What is Public Interest Technology? Revisiting the Term that Defines Our Work

Blog Post
Dec. 8, 2020

The 2020 PIT-UN Convening opened with a question and spawned a conversation that everyone who uses the term public interest technology is familiar with: What is PIT? The Public Interest Technology University Network has an official answer:

Public interest technology refers to the study and application of technology expertise to advance the public interest/generate public benefits/promote the public good.

By way of introduction to the 2020 convening, several members of the team that developed this definition of PIT revisited their work, describing why they define PIT this way and going over the challenges that remain as the Network expands understanding of public interest technology throughout academia and beyond.

David Eaves, a lecturer at the Harvard Kennedy School, says that this concise definition was focused on growing the scope of what is considered “public interest technology” beyond tech development.

“This isn’t just about creating more expertise,” Eaves says, “but also creating people on the other end of the spectrum who are going to be effective consumers of that expertise.” Technology decision makers often won’t be technical experts, Eaves notes. Rather, the people responsible for adopting and implementing disruptive new technologies, particularly in the public sphere, will be politicians, administrators, public officials, and even CEOs and nonprofit leaders. PIT, Eaves says, must ensure that these leaders, “have enough knowledge to actually engage with the experts and be able to know if they’re getting good advice.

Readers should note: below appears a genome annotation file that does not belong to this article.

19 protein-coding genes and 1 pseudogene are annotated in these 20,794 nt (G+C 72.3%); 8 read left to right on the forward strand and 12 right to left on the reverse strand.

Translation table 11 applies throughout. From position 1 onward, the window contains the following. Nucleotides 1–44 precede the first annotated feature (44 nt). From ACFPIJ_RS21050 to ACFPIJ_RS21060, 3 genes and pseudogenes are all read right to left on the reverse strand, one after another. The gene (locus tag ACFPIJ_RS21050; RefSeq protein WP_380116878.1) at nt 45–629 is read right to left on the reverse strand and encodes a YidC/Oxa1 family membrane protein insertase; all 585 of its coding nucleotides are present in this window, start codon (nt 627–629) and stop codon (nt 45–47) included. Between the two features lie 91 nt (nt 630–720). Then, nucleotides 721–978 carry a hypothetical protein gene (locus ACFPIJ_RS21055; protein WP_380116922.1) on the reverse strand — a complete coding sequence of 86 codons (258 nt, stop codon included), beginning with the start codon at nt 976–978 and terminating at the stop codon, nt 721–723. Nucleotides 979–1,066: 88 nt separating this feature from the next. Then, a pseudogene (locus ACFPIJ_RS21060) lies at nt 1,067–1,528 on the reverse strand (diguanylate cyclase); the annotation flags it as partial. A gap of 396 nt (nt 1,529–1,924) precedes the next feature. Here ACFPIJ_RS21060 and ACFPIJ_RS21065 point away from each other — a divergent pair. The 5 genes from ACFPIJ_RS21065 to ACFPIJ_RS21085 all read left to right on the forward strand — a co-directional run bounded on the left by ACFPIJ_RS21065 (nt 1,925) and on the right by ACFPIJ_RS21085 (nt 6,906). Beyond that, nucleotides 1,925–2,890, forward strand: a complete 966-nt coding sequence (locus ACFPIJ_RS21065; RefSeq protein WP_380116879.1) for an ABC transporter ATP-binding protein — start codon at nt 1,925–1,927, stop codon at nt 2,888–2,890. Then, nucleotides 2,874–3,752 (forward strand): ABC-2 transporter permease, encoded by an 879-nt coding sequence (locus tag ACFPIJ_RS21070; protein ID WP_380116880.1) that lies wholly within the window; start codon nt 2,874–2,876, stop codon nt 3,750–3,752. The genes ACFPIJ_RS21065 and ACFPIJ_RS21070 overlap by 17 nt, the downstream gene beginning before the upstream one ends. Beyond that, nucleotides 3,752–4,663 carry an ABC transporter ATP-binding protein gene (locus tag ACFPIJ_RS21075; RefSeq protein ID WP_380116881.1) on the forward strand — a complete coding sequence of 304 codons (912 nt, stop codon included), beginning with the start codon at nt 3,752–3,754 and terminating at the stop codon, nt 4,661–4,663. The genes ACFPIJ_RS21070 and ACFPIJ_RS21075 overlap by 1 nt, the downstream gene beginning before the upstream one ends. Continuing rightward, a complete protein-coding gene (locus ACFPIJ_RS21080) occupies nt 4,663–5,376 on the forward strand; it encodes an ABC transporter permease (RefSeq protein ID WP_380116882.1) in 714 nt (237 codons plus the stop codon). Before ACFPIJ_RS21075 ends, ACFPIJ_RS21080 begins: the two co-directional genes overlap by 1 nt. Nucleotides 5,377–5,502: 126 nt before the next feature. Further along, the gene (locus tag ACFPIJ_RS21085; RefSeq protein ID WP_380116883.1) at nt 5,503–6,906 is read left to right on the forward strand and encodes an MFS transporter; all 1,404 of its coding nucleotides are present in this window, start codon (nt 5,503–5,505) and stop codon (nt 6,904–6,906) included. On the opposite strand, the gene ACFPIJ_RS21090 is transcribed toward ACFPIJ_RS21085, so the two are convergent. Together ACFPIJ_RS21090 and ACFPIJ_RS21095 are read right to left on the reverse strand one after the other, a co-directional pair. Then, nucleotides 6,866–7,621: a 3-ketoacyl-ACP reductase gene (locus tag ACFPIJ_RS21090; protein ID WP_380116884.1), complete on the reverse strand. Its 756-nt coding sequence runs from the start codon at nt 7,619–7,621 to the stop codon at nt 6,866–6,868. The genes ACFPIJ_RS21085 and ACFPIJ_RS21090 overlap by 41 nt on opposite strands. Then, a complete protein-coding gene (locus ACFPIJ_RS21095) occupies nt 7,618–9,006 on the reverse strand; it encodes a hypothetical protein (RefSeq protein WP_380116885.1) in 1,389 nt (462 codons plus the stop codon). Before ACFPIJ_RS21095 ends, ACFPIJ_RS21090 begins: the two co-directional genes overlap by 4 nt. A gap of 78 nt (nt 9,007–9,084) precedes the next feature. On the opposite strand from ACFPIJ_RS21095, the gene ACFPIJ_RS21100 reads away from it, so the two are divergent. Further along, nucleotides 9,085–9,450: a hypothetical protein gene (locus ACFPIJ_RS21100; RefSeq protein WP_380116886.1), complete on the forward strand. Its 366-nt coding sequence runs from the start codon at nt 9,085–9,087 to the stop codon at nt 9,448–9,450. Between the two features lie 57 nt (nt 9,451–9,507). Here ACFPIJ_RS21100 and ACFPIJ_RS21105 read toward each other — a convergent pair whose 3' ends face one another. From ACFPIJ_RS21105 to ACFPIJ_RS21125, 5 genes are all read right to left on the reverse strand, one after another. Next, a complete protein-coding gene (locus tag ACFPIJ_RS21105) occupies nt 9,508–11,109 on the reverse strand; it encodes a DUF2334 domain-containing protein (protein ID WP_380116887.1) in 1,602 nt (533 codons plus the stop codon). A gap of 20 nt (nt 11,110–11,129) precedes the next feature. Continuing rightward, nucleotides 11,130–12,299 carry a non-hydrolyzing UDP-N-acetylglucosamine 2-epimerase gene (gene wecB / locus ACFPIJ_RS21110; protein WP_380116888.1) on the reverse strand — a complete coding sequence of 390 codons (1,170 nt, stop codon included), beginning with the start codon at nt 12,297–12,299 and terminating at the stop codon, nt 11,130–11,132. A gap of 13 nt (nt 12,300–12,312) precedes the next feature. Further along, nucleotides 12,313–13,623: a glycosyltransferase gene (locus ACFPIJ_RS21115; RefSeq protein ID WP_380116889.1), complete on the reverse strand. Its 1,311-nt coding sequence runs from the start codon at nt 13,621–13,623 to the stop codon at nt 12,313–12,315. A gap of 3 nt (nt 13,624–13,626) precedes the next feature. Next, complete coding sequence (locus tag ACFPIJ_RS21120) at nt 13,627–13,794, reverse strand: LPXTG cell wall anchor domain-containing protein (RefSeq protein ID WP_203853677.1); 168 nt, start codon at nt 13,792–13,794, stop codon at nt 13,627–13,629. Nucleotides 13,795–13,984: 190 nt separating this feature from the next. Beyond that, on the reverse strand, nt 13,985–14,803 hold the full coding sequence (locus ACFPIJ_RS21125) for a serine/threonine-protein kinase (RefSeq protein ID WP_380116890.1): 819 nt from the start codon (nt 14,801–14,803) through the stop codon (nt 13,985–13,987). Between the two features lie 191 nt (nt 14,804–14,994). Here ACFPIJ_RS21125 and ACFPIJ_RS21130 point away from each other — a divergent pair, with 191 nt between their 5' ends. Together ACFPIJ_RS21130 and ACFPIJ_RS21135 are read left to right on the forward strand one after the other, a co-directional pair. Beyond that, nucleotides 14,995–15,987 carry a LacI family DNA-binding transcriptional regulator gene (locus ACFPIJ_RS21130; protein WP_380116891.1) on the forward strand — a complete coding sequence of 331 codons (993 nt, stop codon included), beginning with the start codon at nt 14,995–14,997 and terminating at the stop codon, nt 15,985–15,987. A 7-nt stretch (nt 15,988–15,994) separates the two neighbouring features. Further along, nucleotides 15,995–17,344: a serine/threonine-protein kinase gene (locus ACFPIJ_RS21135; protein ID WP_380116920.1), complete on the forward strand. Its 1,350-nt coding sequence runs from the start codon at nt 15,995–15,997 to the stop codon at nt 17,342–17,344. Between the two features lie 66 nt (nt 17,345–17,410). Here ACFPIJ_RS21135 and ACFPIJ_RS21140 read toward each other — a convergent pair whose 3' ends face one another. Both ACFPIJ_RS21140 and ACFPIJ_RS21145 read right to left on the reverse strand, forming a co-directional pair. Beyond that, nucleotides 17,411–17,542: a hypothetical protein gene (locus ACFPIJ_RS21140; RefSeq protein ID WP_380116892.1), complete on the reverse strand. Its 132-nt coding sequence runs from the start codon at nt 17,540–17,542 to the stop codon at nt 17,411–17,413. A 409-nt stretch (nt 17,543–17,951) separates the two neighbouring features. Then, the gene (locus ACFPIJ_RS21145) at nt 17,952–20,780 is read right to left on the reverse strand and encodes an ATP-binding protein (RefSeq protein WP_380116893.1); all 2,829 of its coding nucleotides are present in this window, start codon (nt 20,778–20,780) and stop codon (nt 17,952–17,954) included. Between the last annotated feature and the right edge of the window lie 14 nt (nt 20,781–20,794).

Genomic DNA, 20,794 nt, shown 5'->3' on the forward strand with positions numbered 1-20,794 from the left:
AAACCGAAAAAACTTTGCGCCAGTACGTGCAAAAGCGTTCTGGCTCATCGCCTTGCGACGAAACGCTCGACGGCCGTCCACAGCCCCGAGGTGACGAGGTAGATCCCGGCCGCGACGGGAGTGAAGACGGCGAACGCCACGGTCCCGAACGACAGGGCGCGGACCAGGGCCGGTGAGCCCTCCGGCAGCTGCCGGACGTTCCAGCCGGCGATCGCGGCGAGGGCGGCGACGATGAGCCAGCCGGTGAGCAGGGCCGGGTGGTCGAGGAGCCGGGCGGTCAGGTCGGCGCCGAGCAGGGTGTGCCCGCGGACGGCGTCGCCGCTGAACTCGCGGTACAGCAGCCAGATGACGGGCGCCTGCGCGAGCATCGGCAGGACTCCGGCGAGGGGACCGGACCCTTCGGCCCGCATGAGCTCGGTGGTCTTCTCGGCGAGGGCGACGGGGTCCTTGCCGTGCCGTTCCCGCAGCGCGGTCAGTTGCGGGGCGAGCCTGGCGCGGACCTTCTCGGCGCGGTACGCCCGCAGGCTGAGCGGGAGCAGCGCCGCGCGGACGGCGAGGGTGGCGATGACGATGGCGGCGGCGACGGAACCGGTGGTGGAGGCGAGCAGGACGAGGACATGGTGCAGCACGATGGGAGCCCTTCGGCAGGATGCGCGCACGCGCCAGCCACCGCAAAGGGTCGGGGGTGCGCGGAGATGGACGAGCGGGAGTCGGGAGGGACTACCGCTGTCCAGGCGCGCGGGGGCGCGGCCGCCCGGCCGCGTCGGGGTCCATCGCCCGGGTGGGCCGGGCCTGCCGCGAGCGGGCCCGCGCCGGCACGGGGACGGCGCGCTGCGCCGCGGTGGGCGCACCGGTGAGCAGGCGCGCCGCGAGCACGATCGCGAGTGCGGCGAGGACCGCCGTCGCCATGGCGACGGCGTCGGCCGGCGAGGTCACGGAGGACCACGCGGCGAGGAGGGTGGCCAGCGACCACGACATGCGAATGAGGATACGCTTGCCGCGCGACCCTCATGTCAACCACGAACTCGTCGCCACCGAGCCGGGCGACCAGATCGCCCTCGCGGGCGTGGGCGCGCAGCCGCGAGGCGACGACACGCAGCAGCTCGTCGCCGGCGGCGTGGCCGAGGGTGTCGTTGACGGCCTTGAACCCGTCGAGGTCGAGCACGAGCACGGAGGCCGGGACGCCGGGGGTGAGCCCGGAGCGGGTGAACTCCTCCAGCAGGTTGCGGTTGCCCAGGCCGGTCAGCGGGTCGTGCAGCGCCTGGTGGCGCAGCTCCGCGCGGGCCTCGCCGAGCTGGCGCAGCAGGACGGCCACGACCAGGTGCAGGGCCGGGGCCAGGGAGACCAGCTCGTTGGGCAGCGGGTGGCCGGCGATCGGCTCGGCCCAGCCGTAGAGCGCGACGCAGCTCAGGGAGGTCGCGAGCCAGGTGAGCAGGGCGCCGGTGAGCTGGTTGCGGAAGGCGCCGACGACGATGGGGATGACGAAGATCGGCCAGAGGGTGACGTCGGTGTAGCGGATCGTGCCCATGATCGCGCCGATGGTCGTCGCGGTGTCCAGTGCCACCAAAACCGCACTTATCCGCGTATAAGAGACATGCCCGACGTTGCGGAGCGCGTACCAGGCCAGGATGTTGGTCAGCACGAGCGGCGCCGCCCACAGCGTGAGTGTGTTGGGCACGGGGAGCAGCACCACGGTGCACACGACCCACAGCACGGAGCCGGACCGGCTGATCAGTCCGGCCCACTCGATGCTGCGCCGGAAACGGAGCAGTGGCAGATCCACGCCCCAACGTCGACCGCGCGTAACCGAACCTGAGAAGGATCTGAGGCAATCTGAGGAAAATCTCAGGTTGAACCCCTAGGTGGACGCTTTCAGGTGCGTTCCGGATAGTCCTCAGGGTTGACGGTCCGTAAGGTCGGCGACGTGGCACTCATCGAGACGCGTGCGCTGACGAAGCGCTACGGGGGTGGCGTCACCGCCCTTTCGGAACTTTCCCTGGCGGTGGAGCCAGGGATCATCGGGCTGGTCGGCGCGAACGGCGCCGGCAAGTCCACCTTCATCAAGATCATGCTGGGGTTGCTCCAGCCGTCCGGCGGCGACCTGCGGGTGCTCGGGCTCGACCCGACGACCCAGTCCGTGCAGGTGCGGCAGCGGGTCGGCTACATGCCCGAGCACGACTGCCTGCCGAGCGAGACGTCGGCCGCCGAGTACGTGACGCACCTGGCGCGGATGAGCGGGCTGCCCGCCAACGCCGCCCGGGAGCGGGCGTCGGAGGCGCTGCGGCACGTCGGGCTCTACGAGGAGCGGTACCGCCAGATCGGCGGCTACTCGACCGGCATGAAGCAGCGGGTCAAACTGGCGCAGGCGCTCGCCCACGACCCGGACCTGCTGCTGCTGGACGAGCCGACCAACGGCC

Prof. Deirdre K. Mulligan of University of California at Berkeley also stressed the importance of social sciences and the humanities to public interest technology, saying these fields are often viewed as, “in service to innovation, or in service to more technical expertise.” The PIT definition, Mulligan says, “was really an effort to say, ‘these are complementary expertise.’ To be a really strong practitioner in this space, you need all of those things.”

This focus on interdisciplinary collaboration is one of the things Sylvester A. Johnson, who directs Virginia Tech’s Tech for Humanity initiative, finds most inspiring about the PIT definition the team created. “There is no single discipline, or set of disciplines that we can point to exclusively and say ‘These alone are the disciplines people are going to come from in order to address the leadership challenges with technology,’” he says.

Mulligan similarly raises the need to cultivate a broad skillset in order to build a transformative field like PIT. “Cultivating people with the skills of modesty, humility, empathy, engagement, and bridge-building is really essential,” she said. “Because none of us advance towards social justice alone.”

Johnson went even further: “There is no area of knowledge or expertise that is irrelevant to guiding and governing technology, and addressing these challenges.”

The panel also discussed challenges with communicating the PIT frame to other researchers and international partners. David Guston, PIT designee at Arizona State University (and Tae Kwon Do black belt) raised the issue of reconciling this definition of public interest technology with the term “responsible innovation,” which has gained a great deal of currency in academic circles, particularly abroad.

Sujatha Raman, associate professor at the Australian National University, joined the panel to discuss this international context. “Some of the ways in which responsible innovation has been understood is in a somewhat narrow way.” The term, she says has struggled to break free of certain limitations as a framework for exploring technology issues in the public interest. The term is often misunderstood to mean “research integrity,” which is something many institutions believe they already have adequate policies and practices to address.

Thus, says Raman, there’s still plenty of opportunities for the kinds of questions PIT-UN poses.

Johnson noted one particular area of both progress and opportunity: Widespread recognition of the profound ways technology has come to change our lives and influence society, and growing agreement that we need people with expertise in different disciplines and areas to contribute.

View more videos from the convening here.